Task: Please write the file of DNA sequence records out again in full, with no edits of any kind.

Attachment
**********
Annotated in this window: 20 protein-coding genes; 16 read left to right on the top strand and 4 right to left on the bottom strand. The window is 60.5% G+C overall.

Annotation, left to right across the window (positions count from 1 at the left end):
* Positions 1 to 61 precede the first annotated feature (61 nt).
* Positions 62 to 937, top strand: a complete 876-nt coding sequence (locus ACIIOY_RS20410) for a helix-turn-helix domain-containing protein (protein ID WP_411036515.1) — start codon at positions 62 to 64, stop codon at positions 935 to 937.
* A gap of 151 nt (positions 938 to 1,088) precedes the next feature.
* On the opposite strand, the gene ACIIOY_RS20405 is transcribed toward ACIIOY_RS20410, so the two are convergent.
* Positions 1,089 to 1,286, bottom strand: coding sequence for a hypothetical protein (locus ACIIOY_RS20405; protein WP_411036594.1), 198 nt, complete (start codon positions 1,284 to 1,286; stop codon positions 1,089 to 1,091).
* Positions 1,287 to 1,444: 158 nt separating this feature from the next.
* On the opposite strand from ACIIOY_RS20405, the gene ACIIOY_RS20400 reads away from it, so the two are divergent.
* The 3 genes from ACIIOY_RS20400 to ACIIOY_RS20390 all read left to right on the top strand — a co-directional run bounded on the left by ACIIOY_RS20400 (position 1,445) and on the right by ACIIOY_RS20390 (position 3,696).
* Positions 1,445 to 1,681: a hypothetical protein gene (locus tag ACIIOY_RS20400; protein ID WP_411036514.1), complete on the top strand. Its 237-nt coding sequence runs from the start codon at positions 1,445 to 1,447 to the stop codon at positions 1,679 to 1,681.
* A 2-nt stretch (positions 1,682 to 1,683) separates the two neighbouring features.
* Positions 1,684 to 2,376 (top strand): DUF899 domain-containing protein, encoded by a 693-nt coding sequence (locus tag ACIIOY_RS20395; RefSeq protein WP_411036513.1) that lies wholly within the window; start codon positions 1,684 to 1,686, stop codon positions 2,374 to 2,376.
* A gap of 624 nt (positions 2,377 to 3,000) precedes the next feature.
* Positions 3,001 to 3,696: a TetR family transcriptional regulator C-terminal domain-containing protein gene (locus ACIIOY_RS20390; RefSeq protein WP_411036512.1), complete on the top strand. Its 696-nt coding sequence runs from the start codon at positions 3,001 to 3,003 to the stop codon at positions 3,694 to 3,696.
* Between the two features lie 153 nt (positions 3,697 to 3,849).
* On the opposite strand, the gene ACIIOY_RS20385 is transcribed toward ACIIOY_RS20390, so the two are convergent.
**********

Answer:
Annotated in this window: 20 protein-coding genes; 16 read left to right on the top strand and 4 right to left on the bottom strand. The window is 60.5% G+C overall.

Annotation, left to right across the window (positions count from 1 at the left end):
* Positions 1 to 61 precede the first annotated feature (61 nt).
* Positions 62 to 937, top strand: a complete 876-nt coding sequence (locus ACIIOY_RS20410) for a helix-turn-helix domain-containing protein (protein ID WP_411036515.1) — start codon at positions 62 to 64, stop codon at positions 935 to 937.
* A gap of 151 nt (positions 938 to 1,088) precedes the next feature.
* On the opposite strand, the gene ACIIOY_RS20405 is transcribed toward ACIIOY_RS20410, so the two are convergent.
* Positions 1,089 to 1,286, bottom strand: coding sequence for a hypothetical protein (locus ACIIOY_RS20405; protein WP_411036594.1), 198 nt, complete (start codon positions 1,284 to 1,286; stop codon positions 1,089 to 1,091).
* Positions 1,287 to 1,444: 158 nt separating this feature from the next.
* On the opposite strand from ACIIOY_RS20405, the gene ACIIOY_RS20400 reads away from it, so the two are divergent.
* The 3 genes from ACIIOY_RS20400 to ACIIOY_RS20390 all read left to right on the top strand — a co-directional run bounded on the left by ACIIOY_RS20400 (position 1,445) and on the right by ACIIOY_RS20390 (position 3,696).
* Positions 1,445 to 1,681: a hypothetical protein gene (locus tag ACIIOY_RS20400; protein ID WP_411036514.1), complete on the top strand. Its 237-nt coding sequence runs from the start codon at positions 1,445 to 1,447 to the stop codon at positions 1,679 to 1,681.
* A 2-nt stretch (positions 1,682 to 1,683) separates the two neighbouring features.
* Positions 1,684 to 2,376 (top strand): DUF899 domain-containing protein, encoded by a 693-nt coding sequence (locus tag ACIIOY_RS20395; RefSeq protein WP_411036513.1) that lies wholly within the window; start codon positions 1,684 to 1,686, stop codon positions 2,374 to 2,376.
* A gap of 624 nt (positions 2,377 to 3,000) precedes the next feature.
* Positions 3,001 to 3,696: a TetR family transcriptional regulator C-terminal domain-containing protein gene (locus ACIIOY_RS20390; RefSeq protein WP_411036512.1), complete on the top strand. Its 696-nt coding sequence runs from the start codon at positions 3,001 to 3,003 to the stop codon at positions 3,694 to 3,696.
* Between the two features lie 153 nt (positions 3,697 to 3,849).
* On the opposite strand, the gene ACIIOY_RS20385 is transcribed toward ACIIOY_RS20390, so the two are convergent.